Advocates Rally to Protect Clinton Rules
Public-interest groups and consumer advocates are "scrambling to protect" a number of Clinton administration regulations that could be regulations rolled back or challenged by President Bush, the Washington Post reports. Citizens for Sensible Safeguards, an umbrella organization of "hundreds" of environmental, labor and public health groups, is coordinating an effort to monitor and lobby against Bush's actions on several regulations issued late in the Clinton administration, including those dealing with black lung disease, air pollution and workplace ergonomics standards. The Post reports, however, that "[e]arly signs aren't good for the advocates."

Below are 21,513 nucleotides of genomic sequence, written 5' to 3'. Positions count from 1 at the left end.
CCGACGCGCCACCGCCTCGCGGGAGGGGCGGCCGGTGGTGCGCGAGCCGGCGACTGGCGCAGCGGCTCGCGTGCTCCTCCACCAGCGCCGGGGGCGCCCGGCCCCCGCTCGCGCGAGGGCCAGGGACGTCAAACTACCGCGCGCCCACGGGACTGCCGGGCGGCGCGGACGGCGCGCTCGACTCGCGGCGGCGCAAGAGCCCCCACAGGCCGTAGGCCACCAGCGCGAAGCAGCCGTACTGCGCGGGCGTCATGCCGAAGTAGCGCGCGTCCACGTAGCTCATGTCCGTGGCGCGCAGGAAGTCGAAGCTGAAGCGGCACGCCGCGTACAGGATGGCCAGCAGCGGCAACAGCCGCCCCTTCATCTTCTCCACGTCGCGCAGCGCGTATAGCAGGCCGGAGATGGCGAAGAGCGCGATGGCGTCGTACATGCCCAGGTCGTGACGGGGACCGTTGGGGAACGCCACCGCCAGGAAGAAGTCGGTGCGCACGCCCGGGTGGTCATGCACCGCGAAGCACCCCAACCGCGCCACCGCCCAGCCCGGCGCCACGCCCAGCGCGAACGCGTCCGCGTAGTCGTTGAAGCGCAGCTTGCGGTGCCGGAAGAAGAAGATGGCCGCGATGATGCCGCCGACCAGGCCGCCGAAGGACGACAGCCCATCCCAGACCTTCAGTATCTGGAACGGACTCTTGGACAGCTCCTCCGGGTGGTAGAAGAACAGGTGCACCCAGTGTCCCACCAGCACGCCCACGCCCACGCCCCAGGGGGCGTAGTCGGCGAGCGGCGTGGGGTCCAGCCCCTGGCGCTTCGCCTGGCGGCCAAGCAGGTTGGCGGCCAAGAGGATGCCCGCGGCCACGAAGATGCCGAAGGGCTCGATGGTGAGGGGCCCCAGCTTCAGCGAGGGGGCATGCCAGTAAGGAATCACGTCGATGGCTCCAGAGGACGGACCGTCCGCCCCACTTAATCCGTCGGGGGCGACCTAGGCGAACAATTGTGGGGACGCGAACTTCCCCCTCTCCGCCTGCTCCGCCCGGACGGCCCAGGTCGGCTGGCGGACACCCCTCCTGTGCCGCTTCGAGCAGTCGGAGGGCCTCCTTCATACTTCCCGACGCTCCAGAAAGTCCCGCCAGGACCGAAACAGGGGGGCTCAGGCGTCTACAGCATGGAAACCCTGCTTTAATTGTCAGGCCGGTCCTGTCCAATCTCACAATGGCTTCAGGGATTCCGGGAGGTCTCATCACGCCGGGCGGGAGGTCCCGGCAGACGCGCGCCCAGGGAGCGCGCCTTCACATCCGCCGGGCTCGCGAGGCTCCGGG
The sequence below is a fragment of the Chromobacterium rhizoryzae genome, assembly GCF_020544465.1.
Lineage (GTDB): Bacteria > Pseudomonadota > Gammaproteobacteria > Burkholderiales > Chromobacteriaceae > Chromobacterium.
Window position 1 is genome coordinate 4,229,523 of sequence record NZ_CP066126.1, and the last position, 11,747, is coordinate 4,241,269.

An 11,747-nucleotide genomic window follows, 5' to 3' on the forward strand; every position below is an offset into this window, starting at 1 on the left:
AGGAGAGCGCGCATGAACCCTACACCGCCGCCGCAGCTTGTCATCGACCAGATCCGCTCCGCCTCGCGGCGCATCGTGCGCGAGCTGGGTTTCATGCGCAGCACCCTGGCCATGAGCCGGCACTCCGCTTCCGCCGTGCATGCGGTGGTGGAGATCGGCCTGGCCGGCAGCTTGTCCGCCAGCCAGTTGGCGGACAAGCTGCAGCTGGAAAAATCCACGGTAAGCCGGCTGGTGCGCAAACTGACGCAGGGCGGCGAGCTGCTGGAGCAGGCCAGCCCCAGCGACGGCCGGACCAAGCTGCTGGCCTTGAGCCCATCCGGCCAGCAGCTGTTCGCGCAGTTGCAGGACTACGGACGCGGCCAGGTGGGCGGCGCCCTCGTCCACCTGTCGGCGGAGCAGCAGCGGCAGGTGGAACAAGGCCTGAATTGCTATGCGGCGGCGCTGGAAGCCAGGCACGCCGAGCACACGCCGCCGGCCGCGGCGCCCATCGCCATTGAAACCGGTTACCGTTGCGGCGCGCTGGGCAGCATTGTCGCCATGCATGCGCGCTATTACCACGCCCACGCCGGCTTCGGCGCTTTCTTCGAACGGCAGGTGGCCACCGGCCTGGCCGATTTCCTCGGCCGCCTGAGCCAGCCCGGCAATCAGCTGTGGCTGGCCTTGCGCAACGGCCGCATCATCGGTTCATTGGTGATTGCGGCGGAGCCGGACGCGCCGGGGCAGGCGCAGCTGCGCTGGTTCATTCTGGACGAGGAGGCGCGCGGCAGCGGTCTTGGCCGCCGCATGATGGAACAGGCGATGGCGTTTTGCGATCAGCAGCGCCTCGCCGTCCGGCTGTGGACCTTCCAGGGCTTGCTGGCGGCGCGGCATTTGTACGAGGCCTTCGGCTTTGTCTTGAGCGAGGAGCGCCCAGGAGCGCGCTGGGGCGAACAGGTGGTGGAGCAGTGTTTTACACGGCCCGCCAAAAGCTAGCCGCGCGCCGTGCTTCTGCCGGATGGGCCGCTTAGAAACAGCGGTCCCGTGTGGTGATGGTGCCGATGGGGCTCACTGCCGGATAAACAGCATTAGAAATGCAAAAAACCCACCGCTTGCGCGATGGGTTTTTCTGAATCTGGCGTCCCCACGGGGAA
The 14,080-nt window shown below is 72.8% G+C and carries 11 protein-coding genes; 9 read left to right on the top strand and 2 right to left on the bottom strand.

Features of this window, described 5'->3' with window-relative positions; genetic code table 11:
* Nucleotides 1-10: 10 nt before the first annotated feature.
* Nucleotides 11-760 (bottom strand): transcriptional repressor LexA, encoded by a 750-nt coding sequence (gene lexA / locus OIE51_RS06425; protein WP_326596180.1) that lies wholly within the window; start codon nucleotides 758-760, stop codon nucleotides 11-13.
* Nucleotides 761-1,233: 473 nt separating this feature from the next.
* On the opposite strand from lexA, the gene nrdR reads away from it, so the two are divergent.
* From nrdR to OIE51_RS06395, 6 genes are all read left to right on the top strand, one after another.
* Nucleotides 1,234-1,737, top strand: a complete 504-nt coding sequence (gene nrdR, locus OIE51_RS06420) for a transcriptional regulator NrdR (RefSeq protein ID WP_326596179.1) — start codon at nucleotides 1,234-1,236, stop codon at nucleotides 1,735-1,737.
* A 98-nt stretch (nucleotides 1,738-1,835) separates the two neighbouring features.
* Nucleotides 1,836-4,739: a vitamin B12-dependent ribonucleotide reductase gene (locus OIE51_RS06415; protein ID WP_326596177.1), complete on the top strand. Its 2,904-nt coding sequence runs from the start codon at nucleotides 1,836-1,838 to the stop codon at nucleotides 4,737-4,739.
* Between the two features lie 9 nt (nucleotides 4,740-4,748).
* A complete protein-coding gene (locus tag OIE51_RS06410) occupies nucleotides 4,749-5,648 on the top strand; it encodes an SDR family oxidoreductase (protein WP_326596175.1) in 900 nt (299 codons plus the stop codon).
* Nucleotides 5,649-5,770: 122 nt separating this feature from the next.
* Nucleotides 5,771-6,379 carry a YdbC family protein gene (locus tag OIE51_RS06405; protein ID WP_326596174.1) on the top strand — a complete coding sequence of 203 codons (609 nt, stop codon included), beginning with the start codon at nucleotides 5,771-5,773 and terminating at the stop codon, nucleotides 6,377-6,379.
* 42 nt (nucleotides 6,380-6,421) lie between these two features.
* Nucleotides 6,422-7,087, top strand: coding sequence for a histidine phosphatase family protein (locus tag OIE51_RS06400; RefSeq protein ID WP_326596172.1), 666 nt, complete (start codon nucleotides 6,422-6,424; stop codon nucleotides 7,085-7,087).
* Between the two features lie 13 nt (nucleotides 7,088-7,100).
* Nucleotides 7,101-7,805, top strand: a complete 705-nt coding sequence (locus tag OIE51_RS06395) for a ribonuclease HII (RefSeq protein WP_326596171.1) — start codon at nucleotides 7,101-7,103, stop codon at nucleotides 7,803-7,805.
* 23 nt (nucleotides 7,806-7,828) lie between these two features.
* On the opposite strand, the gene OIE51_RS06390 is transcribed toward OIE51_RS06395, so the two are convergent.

The American Lung Association has written a letter to Bush "challen[ing]" the legality of delaying implementation of a Jan. 18 rule that would lower the sulfur content allowed in diesel fuel for trucks. The Center for Science in the Public Interest and the American Public Health Association have jointly written to Agriculture Secretary Ann Veneman asking her to go forward on a proposal to test for listeria bacteria in processed meats and hot dogs. The Post reports that advocates also plan to "pressure" members of Congress who support reversing certain Clinton administration rules, such as last fall's regulations on ergonomics standards in the workplace. The Bush administration has not indicated what standards it is using to review the rules (Skrzycki, Washington Post, 2/20).This is part of the California Healthline Daily Edition, a summary of health policy coverage from major news organizations. Sign up for an email subscription.